With so much room for interpretation and speculation, journalists expended a good deal of shoe leather at Mugello chasing round people in positions of power and asking them for clarification, to clear up this question conclusively. The answers we received were rather dismaying: The people who should know, including the people who helped draw up these rules, could not supply a definitive answer to our questions. The response was unanimous about one thing, though: The rules have been badly phrased, and it is not clear exactly how they should be interpreted.
Despite the confusion, however, there was unanimity on what will happen in practice, based on a much older agreement already in the rulebook. The final sentence of section 1.11.3.iii reads as follows:
Exceptional circumstances will be examined by IRTA and DORNA/FIM.
In effect, this means that the Fiat Yamaha team will be allowed to do more or less as they please, as few would argue that Valentino Rossi missing a race is an exceptional circumstance. But this also extends to other factory teams; should they also lose a rider, they too will be allowed to use their better judgment to find a replacement, and the question of whether a rider is a rookie or not is frankly irrelevant. The current MotoGP bikes are so highly specialized that it is almost impossible to get up to speed on them in the space of a race weekend. So moving up rookies with experience on the bike would at least give the factory teams a fighting chance of getting creditable results.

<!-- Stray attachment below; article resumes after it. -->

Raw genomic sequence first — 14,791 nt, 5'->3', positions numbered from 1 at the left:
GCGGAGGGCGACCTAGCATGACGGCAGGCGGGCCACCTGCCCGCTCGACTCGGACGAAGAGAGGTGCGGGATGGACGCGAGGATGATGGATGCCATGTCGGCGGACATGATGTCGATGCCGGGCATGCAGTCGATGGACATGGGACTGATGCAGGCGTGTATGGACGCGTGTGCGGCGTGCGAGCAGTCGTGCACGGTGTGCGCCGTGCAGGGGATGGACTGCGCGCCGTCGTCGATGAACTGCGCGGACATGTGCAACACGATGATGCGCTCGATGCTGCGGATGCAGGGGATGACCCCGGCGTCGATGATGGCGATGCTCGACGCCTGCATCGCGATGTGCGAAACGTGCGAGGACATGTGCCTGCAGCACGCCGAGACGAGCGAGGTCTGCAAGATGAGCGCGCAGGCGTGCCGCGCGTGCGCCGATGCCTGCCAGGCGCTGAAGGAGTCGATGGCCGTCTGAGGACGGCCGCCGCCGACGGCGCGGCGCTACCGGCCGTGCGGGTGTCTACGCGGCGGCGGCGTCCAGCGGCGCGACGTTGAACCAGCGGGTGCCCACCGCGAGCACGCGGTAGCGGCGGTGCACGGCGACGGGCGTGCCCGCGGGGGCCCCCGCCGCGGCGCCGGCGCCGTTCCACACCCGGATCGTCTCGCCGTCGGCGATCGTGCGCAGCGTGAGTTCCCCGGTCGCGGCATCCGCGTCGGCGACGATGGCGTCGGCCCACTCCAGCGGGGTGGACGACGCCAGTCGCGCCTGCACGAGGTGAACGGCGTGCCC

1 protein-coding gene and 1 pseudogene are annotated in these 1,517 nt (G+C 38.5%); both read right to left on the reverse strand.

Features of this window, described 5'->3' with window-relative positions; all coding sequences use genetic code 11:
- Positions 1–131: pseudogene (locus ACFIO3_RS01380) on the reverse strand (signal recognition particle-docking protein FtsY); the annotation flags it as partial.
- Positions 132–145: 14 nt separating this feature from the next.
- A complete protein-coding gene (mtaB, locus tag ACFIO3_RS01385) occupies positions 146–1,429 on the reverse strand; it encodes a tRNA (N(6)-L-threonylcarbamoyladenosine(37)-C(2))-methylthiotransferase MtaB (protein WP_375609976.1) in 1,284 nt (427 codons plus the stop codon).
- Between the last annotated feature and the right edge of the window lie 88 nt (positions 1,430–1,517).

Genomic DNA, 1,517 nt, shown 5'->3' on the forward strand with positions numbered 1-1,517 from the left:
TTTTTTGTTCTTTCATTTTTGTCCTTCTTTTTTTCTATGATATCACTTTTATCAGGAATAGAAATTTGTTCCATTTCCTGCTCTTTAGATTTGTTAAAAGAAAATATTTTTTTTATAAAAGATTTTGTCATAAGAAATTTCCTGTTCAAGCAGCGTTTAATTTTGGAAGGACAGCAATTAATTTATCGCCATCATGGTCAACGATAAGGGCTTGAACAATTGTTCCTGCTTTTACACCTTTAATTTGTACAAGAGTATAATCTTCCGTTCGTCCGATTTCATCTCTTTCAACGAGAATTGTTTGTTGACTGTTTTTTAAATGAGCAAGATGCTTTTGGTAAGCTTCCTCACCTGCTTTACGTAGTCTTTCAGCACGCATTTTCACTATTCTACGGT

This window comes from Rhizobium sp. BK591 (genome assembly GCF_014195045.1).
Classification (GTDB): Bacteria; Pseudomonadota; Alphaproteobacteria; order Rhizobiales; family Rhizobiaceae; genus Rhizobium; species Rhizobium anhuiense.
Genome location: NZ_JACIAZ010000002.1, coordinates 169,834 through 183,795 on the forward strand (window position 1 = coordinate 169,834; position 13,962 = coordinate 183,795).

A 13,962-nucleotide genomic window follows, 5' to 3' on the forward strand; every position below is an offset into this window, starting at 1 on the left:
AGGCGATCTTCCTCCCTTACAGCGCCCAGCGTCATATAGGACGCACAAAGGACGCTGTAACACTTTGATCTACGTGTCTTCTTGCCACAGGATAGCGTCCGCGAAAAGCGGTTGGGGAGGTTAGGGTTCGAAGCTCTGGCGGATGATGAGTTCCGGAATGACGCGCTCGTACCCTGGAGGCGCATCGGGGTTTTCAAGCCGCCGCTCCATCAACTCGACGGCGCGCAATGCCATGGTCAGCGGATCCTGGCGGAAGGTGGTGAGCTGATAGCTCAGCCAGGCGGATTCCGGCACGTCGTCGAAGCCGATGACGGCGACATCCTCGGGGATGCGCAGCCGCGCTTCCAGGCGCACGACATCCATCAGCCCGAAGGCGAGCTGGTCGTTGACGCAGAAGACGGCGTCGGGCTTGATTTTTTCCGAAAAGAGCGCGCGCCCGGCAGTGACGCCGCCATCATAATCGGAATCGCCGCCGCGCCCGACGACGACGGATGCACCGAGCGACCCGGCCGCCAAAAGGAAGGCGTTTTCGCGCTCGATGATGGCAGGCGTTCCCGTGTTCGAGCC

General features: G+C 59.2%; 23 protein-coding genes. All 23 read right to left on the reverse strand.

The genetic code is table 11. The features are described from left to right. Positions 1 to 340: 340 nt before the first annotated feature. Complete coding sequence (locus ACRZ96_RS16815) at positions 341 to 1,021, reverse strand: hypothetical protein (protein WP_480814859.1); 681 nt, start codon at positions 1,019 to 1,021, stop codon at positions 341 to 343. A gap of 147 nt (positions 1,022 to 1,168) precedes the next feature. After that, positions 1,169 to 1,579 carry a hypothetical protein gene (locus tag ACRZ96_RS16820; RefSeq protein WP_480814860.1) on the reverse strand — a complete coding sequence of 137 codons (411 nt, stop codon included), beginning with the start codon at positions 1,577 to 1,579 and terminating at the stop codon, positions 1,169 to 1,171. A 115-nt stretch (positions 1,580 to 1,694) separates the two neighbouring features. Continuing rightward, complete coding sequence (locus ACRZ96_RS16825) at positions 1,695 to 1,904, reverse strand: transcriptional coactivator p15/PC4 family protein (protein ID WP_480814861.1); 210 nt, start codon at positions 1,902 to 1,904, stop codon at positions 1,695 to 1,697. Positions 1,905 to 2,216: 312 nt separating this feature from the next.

The point of the Rookie Rule was to help out the satellite teams, by preventing factories from taking promising young riders and slotting them straight into the factory teams. The Rookie Rule forces factories to place their fresh talent into a separate satellite team, giving those privately-run teams a better chance of securing sponsorship.
A case in point is Marco Simoncelli: The Italian is signed to a contract with HRC, but has been seconded to the Gresini Honda team. This placement has allowed Fausto Gresini to secure backing from San Carlo, a major Italian producer of snacks and potato chips, who had demanded that Gresini have two Italian riders, to help San Carlo sell their product in the Italian domestic market.
However, should Andrea Dovizioso or Dani Pedrosa injure themselves badly enough that they are forced to sit out four or five races, Simoncelli could quite easily be drafted in to replace them. The Rookie Rule is there to help satellite teams over the course of a season, not for just a few races.